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Four TV Shows That Taught Me About Myself

09/05/2013 05:43 EDT | Updated 11/05/2013 05:12 EST

September speeds up a lot of people's workdays. We shift into gear after the slower months of summer end, and get back to our usual pace. Sometimes it's a quickened pace -- thanks to the annual Toronto International Film Festival! For those of us who work with TIFF, or are affected by it (and there's so many businesses that are!), the looming excitement makes us want to come home at night and relax in front of the TV -- while we still can!

Did you know Canadians watch on average 30 hours of television per week? Too much of anything is not good but escaping daily pressures with a bit of TV gives me the break I need, and can even make me think about things differently! I see familiar situations on the shows and, through characters I can identify with, I often get a fresh perspective on my own life.

Here are four shows I'm watching now:

It's Not Just the Story

Aaron Sorkin gets it. Remember The West Wing? He created it. Sorkin's latest HBO drama, The Newsroom, is all about what goes on behind the scenes at a cable news program. Each episode is built around a real-life news event, blurring the line between fiction and reality.

Sorkin does an amazing job with the characters and although it's been argued that he dumbs down his women, he has written some of the most memorable lines on screen (i.e. "You can't handle the truth!"). In addition to A Few Good Men, Sorkin wrote the screenplays for Charlie Wilson's War, The Social Network and Moneyball. He knows how to create and build strong characters and he makes sure we connect with them by writing in lots of tense relationship issues. We start to care about characters like Sloan and Don and their relationship. And the romantic tension between Will, the newscaster, and his executive producer, MacKenzie, is palpable. He loved her, she cheated on him, but she can't get over it and he can't get over it either.

How many of us can connect with just that? We still love someone who hurt us but it's too difficult to forgive them.

It's a Little Bit of Magic

Magic City is like candy for me: the setting, the glamour, the seedy underbelly of a place I love, in a time I would have loved to live. I'm such a retro fan; I just can't get enough! It recreates late 1950s Miami Beach, revolving around the owner of a glamorous hotel and how he's forced to make a deal with the mob.

Unfortunately, it was just announced in August that the show has been cancelled, but I'm hoping it will find a new home on Netflix! What makes it great? The actors are impeccable. They nail the characters and make them believable. My favourite is Meg, who is played by Kelly Lynch. With Meg, what you see is not what you will get; she has so many layers, and that makes it impossible not to watch her. Even though she wasn't a main character, Meg had a lot of impact and I wish she received more airtime! It's nice to see such a strong female character portrayed in that era.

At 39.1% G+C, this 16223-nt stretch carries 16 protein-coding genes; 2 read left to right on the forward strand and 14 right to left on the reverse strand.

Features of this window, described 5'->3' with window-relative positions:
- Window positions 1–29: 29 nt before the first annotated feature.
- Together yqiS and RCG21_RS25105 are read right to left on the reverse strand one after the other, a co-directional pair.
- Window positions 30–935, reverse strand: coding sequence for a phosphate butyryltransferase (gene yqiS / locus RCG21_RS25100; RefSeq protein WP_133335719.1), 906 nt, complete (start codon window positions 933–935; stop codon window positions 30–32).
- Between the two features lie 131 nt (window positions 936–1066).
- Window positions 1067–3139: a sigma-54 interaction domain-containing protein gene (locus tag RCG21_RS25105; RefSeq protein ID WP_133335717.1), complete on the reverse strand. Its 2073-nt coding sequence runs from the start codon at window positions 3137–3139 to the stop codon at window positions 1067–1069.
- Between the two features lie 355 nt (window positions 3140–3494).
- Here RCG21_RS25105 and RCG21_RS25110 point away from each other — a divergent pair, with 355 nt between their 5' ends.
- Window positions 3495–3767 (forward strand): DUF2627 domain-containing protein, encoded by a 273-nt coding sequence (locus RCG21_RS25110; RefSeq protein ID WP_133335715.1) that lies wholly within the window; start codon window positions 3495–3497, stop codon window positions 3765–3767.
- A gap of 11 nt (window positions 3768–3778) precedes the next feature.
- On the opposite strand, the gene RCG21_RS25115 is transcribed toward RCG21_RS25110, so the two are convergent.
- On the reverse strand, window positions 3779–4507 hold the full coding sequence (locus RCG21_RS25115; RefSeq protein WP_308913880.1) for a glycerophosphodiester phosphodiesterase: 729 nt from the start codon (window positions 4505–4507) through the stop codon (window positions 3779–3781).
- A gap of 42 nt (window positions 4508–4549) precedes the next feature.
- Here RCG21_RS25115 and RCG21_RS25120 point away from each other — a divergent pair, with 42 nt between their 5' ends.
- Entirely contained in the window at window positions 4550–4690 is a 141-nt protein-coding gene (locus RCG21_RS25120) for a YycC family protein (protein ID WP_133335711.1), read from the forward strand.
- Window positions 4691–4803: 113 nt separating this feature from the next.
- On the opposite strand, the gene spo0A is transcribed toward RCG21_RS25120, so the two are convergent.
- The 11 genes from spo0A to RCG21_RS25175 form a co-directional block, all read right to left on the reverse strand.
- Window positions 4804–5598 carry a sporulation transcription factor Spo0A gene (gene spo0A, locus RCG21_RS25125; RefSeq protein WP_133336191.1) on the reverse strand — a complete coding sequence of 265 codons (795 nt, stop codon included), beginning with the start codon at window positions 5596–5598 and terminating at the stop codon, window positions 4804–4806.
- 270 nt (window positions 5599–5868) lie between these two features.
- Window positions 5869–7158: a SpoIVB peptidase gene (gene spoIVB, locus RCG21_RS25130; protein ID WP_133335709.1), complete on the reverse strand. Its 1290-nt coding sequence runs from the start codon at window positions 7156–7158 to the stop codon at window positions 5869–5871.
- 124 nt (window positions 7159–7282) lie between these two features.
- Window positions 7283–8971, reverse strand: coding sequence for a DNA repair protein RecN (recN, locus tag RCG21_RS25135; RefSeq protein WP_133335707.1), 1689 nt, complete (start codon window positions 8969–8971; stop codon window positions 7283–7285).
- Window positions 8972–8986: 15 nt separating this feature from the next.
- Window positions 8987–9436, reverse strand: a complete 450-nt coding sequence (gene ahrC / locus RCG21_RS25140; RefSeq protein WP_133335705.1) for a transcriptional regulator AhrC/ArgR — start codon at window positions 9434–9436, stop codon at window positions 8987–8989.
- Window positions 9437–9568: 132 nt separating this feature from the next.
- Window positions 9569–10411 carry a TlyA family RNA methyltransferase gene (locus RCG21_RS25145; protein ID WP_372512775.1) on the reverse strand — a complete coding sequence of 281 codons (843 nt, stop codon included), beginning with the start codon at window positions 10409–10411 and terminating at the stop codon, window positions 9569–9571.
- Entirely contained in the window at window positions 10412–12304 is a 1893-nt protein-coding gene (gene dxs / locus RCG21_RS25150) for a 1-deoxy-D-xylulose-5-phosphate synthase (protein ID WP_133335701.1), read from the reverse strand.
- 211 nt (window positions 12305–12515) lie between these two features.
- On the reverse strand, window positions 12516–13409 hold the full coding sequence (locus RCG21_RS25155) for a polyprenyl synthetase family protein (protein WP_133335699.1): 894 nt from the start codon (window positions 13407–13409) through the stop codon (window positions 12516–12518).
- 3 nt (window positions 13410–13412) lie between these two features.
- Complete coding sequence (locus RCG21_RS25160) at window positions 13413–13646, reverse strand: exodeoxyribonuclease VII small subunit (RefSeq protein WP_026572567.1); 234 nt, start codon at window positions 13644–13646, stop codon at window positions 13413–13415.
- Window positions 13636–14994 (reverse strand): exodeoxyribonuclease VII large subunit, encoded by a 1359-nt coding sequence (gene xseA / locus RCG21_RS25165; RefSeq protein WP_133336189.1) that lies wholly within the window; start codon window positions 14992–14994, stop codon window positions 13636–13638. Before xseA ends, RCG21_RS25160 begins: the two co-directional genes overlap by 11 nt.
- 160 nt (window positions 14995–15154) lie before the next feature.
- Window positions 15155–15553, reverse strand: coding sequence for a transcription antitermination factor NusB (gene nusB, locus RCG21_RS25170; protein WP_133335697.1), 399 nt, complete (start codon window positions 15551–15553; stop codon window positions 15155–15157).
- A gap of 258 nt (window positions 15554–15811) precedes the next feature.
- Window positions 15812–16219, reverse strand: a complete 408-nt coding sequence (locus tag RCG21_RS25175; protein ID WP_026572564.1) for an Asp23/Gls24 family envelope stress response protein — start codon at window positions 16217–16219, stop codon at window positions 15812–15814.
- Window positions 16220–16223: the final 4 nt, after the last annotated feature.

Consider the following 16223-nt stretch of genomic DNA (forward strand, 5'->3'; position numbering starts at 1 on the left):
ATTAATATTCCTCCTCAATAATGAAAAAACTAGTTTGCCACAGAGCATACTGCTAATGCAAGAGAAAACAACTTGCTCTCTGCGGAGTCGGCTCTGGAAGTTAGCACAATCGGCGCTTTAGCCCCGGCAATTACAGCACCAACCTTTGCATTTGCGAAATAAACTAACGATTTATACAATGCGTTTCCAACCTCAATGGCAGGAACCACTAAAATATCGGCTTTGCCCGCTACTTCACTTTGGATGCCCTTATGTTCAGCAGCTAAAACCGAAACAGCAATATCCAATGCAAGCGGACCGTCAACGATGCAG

She made me wonder what kind of woman I would be if I had lived in that world and that time.

Seeing the Good in the Bad

Get ready. The final episodes of Breaking Bad have begun! It's a crazy series. It started with the original premise of a high school chemistry teacher who is diagnosed with lung cancer, so he starts up a meth lab to secure money for his family after he dies.

Unbelievable and scandalous, yes. And yet the actors and the series have won all kinds of awards. It pushes the boundaries of right and wrong, and makes us consider what it takes to for a seemingly "good man" to turn the corner.

What was once described as the worst idea on TV has gone on to be one of the most popular shows worldwide. In the U.K.,the Guardian recently interviewed Breaking Bad creator Vince Gilligan on why viewers still identify with Walter White, played by Bryan Cranston.

The show focuses on the dark side, and I'm hooked because it makes me question if we all have it in us to be bad. And once we cross over, can we ever go back?

Life Lessons from Reality TV

While our bad habits may not be as bad as Walt White's, I'm sure we've all been guilty of not behaving at our best. I know I have! I recently saw one of my bad habits reflected on an episode of Celebrity Wife Swap. True story, I admit it! I'm not sure I'd watch it again, but one thing I know: if the universe puts something on a big screen right in front of your face, you shouldn't mess with that. Just watch the show.

On this particular episode, Nia Peeples (best known for her roles on the TV series Fame and Pretty Little Liars) trades places with '80s pop star Tiffany. For Nia, life is all about spending time with her husband and two kids; for Tiffany, life is busy both for her and her husband with their careers. In one scene, Nia has big problems with Tiffany's son when his mobile phone keeps going off during dinner. She has a valid point: when you're all together but texting on your phones, you're not communicating with each other. It's definitely not polite and I admit I'm guilty of this one! It's one of the things I need to be more mindful of.

I'd much rather spend a quick but genuine 15-minute coffee and chat with someone than three hours of bits and pieces of their attention. And I'm sure they'd prefer the same from me.

Who knew I'd get this lesson from an episode of Celebrity Wife Swap?!

What Are You Watching?

I'd love to know what you're watching now! Has it changed your perspective? Widened your view? Surprised you? Sure, there's a lot of distraction on television these days, but you never know -- you just might discover something new!

xo Natasha

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